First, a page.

Meeting and Passing
As I went down the hill along the wall
There was a gate I had leaned at for the view
And had just turned from when I first saw you
As you came up the hill. We met. But all
We did that day was mingle great and small
Footprints in summer dust as if we drew
The figure of our being less than two
But more than one as yet. Your parasol
Pointed the decimal off with one deep thrust.
And all the time we talked you seemed to see
Something down there to smile at in the dust.
(Oh, it was without prejudice to me!)
Afterward I went past what you had passed
Before we met and you what I had passed.
The hill in the first stanza has many ways one can go up and down it; I assume a gate implies that a path runs perpendicular to the path our speaker is on. It is then quite remarkable that he finds someone on the exact same path he is on, and that seems to be the prelude to love. Love is depicted in the first stanza as continual turning: he turns and discovers her, the mingling of footprints suggests that they are walking in circles, around and around a section of the hill – incidentally, Purgatory, in the Divine Comedy, is a mountain one walks up to get to Paradise (more on Frost and Dante).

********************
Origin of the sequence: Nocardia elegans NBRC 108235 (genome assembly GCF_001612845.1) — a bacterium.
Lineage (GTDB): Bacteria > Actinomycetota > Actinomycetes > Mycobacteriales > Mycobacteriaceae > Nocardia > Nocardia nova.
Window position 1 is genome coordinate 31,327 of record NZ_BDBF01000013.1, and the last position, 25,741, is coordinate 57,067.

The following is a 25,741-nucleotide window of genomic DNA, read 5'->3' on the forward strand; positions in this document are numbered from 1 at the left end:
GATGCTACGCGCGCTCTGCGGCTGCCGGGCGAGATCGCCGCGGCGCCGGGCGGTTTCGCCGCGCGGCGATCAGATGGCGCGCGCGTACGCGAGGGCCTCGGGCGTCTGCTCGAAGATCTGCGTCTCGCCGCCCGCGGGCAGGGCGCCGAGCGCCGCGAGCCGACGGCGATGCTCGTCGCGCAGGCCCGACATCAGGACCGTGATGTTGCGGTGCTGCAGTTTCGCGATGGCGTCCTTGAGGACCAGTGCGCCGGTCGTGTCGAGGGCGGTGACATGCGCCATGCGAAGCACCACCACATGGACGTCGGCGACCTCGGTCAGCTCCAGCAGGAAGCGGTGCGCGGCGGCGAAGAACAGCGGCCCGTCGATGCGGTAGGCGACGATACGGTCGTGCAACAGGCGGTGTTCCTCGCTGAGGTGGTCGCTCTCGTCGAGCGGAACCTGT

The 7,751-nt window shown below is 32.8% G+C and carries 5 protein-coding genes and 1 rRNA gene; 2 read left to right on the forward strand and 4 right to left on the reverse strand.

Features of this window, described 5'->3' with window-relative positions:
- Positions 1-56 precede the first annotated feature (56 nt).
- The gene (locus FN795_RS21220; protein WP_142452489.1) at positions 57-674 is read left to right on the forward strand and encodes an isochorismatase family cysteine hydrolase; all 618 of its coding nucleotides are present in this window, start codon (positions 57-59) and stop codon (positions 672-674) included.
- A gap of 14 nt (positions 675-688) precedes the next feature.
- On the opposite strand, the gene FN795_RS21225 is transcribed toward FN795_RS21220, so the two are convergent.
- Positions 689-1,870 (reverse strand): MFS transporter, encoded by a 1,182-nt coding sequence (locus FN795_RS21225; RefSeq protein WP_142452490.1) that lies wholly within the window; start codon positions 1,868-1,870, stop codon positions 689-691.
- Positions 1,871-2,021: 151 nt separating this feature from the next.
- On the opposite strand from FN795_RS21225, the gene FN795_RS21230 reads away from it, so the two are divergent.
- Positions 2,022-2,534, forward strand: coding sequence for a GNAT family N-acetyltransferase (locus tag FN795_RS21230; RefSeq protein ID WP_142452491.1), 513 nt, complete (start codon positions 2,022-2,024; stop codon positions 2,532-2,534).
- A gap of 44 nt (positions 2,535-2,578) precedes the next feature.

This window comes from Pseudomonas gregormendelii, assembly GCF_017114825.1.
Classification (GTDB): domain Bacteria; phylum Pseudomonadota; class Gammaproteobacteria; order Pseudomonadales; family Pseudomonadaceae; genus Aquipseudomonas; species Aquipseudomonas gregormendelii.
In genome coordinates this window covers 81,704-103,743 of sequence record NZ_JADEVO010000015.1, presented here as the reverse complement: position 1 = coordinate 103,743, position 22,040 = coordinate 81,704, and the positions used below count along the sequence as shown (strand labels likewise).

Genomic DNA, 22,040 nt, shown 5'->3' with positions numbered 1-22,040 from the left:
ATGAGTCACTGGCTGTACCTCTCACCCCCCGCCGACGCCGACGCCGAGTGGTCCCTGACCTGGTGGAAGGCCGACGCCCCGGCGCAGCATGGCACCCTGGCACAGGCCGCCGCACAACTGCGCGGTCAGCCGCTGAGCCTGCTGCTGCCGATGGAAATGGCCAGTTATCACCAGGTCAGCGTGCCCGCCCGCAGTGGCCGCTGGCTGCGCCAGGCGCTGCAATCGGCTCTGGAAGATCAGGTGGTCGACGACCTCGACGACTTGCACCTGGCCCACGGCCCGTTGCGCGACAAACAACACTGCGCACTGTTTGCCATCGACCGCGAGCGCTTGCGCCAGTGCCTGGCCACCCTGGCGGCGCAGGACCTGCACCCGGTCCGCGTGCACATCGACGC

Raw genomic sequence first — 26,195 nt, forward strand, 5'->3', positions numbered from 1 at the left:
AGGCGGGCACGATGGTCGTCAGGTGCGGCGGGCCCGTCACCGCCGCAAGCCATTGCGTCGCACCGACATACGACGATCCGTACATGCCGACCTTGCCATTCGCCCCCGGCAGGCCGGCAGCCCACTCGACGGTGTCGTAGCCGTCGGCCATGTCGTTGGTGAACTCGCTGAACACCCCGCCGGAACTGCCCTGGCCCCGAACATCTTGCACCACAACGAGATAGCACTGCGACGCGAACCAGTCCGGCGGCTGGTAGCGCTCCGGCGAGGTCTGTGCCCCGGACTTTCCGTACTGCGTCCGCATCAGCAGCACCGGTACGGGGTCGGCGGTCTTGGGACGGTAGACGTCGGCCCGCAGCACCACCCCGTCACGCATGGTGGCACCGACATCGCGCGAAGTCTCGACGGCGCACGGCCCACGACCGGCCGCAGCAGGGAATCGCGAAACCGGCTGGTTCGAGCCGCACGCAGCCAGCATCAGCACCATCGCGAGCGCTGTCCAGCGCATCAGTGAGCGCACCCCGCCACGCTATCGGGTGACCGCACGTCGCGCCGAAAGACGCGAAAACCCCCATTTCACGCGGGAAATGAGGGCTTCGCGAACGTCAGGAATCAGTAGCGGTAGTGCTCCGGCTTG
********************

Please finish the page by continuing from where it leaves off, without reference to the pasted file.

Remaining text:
The turning of summer walks, though, changes with in the second stanza; the parasol points, not merely circles, and it demands a unity that is not to be. I wonder if she is younger than he; she’s coming up the hill as he’s coming down, yet her face is pointed downward, like she knows something – or believes something – he doesn’t. She wants whatever is at the top, which might be connected with what she smiles at in the dust. He, on the other hand is returning to the earthly, and knows her love was not True, not because she wasn’t sincere, but precisely because she was sincere.